The area subject of the Exploration Licences has been extensively explored and studied by the Wafi-Golpu Joint Venture and its predecessors (EL 440 was granted on 11 March 1980 and EL 1105 was granted on 26 January 1995). The Wafi-Golpu Joint Venture and its predecessors, holders of the Exploration Licences have undertaken extensive investigations and studies to determine the feasibility of developing, mining and processing mineral deposits within the area the subject of the Exploration Licences.
The Project encompasses a mineralised porphyry intrusive that contains three separate but genetically related deposits namely: Nambonga, a mineralised copper-gold quartz vein array; Wafi, a high sulphidation epithermal gold deposit, and Golpu, a mineralised multiphase porphyry style copper-gold deposit. Of these the current focus is on the Golpu porphyry, the most advanced and economically significant of these deposits
The WGJV’s current focus is on the massive Golpu porphyry, the most advanced and economically significant of these deposits. The Pre-Feasibility and Feasibility studies completed in 2016 support the viability of construction and operation of a long life underground copper-gold mine. In 2016 and 2017 the Project remained the subject of further data collection and technical assessment with a Feasibility Study Update due to be completed in CY2018.
Feasibility study work undertaken to date proposes the development of twin exploration access declines, to access the orebody in which two block caves and associated services and infrastructure are to be developed to extract approximately 40% of the contained metal (gold and copper) of the Golpu ore reserve. The approximate 60% remaining ore reserve would be extracted by a future deeper block cave.
The proposed mining method is block caving, a technique using the controlled collapse of a near-vertical orebody as a means of breaking and extracting the ore. Block caving uses two or three levels (undercut, production/extraction and services/ore handling) as follows:
- ‘Undercut’ is the level at which the initial, once-off drilling and blasting takes place to shatter rock at the bottom of the orebody.
- ‘Production/Extraction’ is situated below the undercut level. This level is linked to the undercut by funnel-shaped excavations known as draw bells through which the broken rock descends. Ore is extracted by load-haul-dump (LHD) vehicles from a network of draw points. Because the ore in the undercut level is unsupported, once extraction starts, the collapse of the rock in the undercut will continue as long as extraction continues.
- ‘Services’ is the lowest level and may be used for ventilation and transport of ore to the surface.
The Project has three main areas of proposed activity:
- Mine Area – The proposed Mine Area is located on the northern side of the Owen Stanley Ranges of Papua New Guinea (PNG), approximately 65 kilometres (km) from the Port of Lae, in the foothills of the Watut River catchment. The elevation of the Mine Area ranges from approximately 100 metres above sea level (mASL) to 380Masl. Most of the Mine Area is steep and mountainous, and is covered by dense tropical rainforest.
- Infrastructure Corridor – The proposed infrastructure corridor is situated on the floodplains of the Watut and Markham rivers and includes the Mine Access Road. The proposed 32km long Northern Access Road connects the Mine Access Road to the Highlands Highway. A concentrate pipeline extends from the Mine Area to the Lae Port Facilities Area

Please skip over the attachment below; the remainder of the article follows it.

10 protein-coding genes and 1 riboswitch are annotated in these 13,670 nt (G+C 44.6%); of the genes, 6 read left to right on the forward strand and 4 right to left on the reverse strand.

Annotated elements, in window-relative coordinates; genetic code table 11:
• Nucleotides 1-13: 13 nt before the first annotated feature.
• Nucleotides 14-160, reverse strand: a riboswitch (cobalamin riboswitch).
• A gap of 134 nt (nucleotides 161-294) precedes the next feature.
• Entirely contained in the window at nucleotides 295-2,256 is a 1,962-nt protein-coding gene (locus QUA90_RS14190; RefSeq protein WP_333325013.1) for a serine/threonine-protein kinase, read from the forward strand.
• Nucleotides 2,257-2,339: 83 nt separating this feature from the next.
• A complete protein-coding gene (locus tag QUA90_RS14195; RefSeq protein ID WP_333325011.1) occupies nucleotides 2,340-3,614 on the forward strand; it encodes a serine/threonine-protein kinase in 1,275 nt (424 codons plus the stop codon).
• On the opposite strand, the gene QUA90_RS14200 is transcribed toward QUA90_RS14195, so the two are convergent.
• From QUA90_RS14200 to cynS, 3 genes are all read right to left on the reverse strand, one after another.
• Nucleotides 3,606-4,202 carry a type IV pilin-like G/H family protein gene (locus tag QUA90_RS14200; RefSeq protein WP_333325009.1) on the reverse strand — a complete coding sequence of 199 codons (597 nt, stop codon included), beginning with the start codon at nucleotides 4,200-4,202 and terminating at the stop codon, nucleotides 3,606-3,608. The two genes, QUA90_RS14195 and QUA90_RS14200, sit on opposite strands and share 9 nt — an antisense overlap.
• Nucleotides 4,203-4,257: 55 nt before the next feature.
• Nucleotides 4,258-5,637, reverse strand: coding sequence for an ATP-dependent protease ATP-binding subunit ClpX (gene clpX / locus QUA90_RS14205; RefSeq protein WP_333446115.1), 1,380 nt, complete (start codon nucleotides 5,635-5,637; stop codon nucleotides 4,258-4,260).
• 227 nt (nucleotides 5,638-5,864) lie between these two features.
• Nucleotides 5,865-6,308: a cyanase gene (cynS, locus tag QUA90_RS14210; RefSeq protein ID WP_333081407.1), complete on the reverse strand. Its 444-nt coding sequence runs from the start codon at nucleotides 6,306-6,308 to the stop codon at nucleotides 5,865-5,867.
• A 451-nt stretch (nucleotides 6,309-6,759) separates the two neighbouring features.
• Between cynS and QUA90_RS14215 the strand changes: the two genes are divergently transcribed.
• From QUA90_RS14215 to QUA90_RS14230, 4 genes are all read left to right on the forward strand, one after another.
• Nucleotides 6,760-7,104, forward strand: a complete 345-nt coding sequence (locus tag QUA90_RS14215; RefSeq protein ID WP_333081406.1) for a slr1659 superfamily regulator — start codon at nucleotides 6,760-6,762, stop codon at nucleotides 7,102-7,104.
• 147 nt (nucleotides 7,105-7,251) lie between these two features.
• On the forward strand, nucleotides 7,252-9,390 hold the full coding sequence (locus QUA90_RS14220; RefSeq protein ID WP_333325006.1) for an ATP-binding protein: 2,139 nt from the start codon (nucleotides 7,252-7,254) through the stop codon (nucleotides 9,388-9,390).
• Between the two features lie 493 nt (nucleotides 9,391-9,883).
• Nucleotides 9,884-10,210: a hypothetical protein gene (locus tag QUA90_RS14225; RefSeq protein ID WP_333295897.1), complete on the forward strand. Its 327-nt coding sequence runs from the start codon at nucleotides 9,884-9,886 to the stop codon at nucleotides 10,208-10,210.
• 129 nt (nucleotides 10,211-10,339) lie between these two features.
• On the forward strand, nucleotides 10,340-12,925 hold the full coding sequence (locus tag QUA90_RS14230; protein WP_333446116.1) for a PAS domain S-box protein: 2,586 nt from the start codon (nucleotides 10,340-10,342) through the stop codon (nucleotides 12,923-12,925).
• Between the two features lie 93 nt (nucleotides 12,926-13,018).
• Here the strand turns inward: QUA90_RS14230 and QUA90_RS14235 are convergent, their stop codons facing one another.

- Concentrate Filtration and Export – The proposed location of the filtration plant and associated materials handling and ship loading is located within the existing PNG Ports – Lae Port Facilities Area in close proximity to the Markham River estuary on the Huon Gulf.
Project development is likely to comprise of three activity phases:
- Construction of an underground mine and ancillary infrastructure, including declines development, ore processing, tailings management, concentrate transport/handling facilities and other related ancillary infrastructure
- Operation of the mine and ancillary infrastructure commencing at an initial production rate which will then be increased over time as more block caves are established.
- Closure of the mine and ancillary infrastructure, including rehabilitation at the end of the Life of Mine.
There are numerous villages in the vicinity of the Project Area, most commonly near rivers. Those villages in the Mine Area are inhabited by the Babuaf, Hengambu and Yanta people, while communities on the Lower Watut and Markham rivers are generally occupied by the Wampar people. Land remains in customary ownership, although there are disputes over land ownership boundaries in some places. The population of the Babuaf, Hengambu and Yanta villages is approximately 3,500, while a further 7,200 people live in the surrounding villages, including along the existing Demakwa Access Road.
On 25 August 2016 the Wafi-Golpu Joint Venture submitted a Special Mining Lease application to the Papua New Guinea Mineral Resources Authority. The Special Mining Lease application includes a Proposal for Development, which incorporates the 2016 Feasibility Study report and supporting application documents such as a National Content Plan. Environmental approval for the Project is being sought under the PNG Environment Protection (Prescribed Activities) Regulation 2002. The required approval for the Project is a Level 3 Environment.
Any potential future development of the Wafi-Golpu Project is subject to further studies, completion of statutory processes, receipt of all necessary or desirable Government permissions and approvals, market and operating conditions, and approval by the Board of Directors of both Newcrest Mining Limited and Harmony Gold Mining Company Limited.